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A Short Note on Joint Welfare Maximization Assumption

  • Dritan Osmani
  • Richard S J Tol

Non-cooperative game theoretical models of International Environmental Agreements (lEAs) use the assumption that coalition of signatories maximizes their joint welfare. In this paper, the joint maximization assumption is compared to different welfare sharing schemes such as Shapley value, Nash bargaining solution and consensus value. The results show that the joint welfare maximization assumption is similar to the Nash bargaining solution.

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Article provided by IUP Publications in its journal The IUP Journal of Managerial Economics.

Volume (Year): VI (2008)
Issue (Month): 3 (August)
Pages: 22-39

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Handle: RePEc:icf:icfjme:v:06:y:2008:i:3:p:22-39
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  1. Asheim, Geir B. & Froyn, Camilla Bretteville & Hovi, Jon & Menz, Fredric C., 2006. "Regional versus global cooperation for climate control," Journal of Environmental Economics and Management, Elsevier, vol. 51(1), pages 93-109, January.
  2. Parkash Chander & Henry Tulkens, 1995. "A core-theoretic solution for the design of cooperative agreements on transfrontier pollution," International Tax and Public Finance, Springer, vol. 2(2), pages 279-293, August.
  3. Effrosyni Diamantoudi & Eftichios S. Sartzetakis, 2001. "Stable International Environmental Agreements: An Analytical Approach," Working Papers 04001, Concordia University, Department of Economics, revised Feb 2003.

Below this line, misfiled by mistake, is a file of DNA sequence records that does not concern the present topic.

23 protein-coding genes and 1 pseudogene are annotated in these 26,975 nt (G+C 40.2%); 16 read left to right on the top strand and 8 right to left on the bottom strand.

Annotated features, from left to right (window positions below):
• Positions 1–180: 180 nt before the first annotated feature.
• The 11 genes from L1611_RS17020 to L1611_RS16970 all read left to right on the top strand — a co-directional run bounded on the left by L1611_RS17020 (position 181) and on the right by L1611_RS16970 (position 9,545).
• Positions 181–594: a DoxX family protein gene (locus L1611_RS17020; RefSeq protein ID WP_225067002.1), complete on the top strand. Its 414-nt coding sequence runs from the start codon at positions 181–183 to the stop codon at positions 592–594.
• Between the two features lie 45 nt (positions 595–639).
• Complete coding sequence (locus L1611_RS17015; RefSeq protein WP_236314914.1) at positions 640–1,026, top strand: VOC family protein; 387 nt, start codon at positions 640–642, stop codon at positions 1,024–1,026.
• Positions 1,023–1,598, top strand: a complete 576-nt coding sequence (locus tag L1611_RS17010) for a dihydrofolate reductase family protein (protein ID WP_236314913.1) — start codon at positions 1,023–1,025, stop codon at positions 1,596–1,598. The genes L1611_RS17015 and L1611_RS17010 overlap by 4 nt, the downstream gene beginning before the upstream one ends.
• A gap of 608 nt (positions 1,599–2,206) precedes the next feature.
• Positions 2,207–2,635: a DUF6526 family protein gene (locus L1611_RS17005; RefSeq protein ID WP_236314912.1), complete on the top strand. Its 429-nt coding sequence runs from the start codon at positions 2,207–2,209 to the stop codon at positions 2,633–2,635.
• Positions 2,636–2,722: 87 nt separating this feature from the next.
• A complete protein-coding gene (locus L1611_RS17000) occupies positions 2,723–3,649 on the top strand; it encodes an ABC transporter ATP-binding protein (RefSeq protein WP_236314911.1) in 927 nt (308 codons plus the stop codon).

4. Ioannidis, Alexis & Papandreou, Andreas & Sartzetakis, Eftichios, 2000. "International Environmental Agreements: a Literature Review," Cahiers de recherche 0008, GREEN.
  5. Ju, Y. & Borm, P.E.M. & Ruys, P.H.M., 2004. "The Consensus Value : A New Solution Concept for Cooperative Games," Discussion Paper 2004-50, Tilburg University, Center for Economic Research.
  6. Chander, Parkash & Tulkens, Henry, 1994. "The Core of an Economy With Multilateral Environmental Externalities," Working Papers 886, California Institute of Technology, Division of the Humanities and Social Sciences.
  7. Dritan Osmani & Richard S.J. Tol, 2007. "Toward Farsightedly Stable International Environmental Agreements, Part two," Working Papers FNU-149, Research unit Sustainability and Global Change, Hamburg University, revised Oct 2007.
  8. Carlo Carraro & Johan Eyckmans & Michael Finus, 2006. "Optimal Transfers and Participation Decisions in International Environmental Agreements," Working Papers 2006_44, Department of Economics, University of Venice "Ca' Foscari".
  9. Parkash Chander & Henry Tulkens, 2006. "Cooperation, Stability And Self- Enforcement In International Environmental Agreements : A Conceptual Discussion," Microeconomics Working Papers 22565, East Asian Bureau of Economic Research.
  10. Claude d'Aspremont & Alexis Jacquemin & Jean Jaskold Gabszewicz & John A. Weymark, 1983. "On the Stability of Collusive Price Leadership," Canadian Journal of Economics, Canadian Economics Association, vol. 16(1), pages 17-25, February.
  11. Effrosyni Diamantoudi & Eftichios S. Sartzetakis, . "International Environmental Agreements -The Role of Foresight," Economics Working Papers 2002-10, School of Economics and Management, University of Aarhus.
  12. Dritan Osmani & Richard S.J. Tol, 2005. "The case of two self-enforcing international agreements for environmental protection," Working Papers FNU-82, Research unit Sustainability and Global Change, Hamburg University, revised May 2006.
  13. Johan Eyckmans, 2001. "On the farsighted stability of the Kyoto Protocol," Energy, Transport and Environment Working Papers Series ete0103, Katholieke Universiteit Leuven, Centrum voor Economische Studiën, Energy, Transport and Environment.
  14. Dritan Osmani & Richard Tol, 2009. "Toward Farsightedly Stable International Environmental Agreements," Journal of Public Economic Theory, Association for Public Economic Theory, vol. 11(3), pages 455-492, 06.
  15. Tol, Richard S. J., 2001. "Equitable cost-benefit analysis of climate change policies," Ecological Economics, Elsevier, vol. 36(1), pages 71-85, January.
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